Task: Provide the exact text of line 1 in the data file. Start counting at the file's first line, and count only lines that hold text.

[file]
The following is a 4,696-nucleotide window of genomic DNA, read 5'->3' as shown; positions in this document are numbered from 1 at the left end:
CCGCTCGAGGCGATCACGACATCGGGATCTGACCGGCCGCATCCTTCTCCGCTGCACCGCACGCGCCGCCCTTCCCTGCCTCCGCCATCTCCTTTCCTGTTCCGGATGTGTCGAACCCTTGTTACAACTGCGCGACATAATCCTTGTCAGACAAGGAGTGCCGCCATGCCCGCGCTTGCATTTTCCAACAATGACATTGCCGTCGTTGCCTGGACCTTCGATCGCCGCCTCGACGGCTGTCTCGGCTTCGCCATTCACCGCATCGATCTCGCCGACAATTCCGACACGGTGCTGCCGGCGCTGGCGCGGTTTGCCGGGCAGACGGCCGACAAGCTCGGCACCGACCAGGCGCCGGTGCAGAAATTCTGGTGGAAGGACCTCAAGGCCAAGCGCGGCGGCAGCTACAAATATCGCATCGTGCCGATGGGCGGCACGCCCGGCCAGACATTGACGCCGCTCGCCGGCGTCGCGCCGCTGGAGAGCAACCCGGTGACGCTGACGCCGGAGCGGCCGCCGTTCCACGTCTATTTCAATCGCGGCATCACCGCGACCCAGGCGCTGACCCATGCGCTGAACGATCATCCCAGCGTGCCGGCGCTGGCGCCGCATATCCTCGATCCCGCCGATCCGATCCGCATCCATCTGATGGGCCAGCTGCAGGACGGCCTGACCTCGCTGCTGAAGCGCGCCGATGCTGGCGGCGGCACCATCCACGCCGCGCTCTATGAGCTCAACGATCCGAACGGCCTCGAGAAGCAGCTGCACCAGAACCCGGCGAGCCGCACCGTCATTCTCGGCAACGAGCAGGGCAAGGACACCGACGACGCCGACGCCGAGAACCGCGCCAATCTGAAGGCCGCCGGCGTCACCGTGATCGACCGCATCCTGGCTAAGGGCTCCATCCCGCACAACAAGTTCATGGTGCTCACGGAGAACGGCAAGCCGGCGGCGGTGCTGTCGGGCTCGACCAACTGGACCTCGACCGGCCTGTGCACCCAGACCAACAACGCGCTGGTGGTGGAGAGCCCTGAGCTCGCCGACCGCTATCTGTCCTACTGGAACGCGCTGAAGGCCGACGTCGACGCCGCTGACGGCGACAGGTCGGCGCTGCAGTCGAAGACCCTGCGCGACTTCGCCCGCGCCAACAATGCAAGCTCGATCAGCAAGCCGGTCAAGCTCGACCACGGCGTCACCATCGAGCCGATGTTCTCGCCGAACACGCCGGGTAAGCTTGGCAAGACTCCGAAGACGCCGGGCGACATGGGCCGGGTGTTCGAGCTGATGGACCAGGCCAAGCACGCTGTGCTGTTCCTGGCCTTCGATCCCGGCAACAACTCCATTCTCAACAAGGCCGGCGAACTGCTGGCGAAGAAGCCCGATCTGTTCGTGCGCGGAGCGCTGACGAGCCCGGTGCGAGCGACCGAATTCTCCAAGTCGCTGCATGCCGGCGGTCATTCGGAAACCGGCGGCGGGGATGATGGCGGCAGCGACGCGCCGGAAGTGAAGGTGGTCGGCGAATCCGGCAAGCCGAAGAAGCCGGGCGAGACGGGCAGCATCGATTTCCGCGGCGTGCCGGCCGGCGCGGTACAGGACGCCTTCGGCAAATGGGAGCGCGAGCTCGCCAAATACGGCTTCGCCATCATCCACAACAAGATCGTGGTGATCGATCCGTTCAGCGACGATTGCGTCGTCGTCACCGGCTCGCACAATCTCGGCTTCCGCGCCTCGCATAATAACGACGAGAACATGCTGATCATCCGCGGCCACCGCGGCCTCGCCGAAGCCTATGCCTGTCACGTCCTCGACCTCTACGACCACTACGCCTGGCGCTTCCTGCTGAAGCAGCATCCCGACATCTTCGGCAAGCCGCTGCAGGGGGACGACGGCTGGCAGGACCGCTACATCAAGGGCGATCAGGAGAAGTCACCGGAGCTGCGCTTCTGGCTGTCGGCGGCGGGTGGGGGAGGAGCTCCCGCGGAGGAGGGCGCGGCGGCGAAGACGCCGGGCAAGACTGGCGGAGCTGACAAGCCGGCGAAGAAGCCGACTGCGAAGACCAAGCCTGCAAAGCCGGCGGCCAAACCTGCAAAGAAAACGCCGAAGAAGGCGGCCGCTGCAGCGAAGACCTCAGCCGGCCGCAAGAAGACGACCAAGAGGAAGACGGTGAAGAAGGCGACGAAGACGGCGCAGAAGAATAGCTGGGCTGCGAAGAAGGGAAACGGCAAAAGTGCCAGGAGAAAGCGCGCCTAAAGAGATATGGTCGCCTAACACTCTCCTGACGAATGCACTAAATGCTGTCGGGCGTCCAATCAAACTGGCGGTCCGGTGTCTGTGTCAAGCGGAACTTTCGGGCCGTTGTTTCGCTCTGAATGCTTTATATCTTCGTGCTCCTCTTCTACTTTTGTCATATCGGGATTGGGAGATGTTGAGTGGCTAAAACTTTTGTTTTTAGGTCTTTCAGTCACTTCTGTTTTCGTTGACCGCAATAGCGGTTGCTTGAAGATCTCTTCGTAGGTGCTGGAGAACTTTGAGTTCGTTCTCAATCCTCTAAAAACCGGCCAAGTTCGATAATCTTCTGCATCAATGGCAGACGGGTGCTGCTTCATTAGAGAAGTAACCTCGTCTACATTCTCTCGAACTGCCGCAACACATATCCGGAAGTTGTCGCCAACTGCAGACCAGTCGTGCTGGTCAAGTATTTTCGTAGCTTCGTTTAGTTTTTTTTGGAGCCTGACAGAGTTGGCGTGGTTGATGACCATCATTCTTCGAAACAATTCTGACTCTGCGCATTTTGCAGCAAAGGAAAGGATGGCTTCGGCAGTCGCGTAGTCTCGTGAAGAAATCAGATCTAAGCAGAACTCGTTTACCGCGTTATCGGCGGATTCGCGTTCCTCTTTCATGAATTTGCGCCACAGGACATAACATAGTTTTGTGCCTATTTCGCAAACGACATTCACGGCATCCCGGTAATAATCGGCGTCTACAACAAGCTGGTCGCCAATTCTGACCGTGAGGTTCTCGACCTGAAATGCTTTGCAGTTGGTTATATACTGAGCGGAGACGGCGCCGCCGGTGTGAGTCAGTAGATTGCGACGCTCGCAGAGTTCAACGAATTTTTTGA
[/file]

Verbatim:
The following is a 4,696-nucleotide window of genomic DNA, read 5'->3' as shown; positions in this document are numbered from 1 at the left end: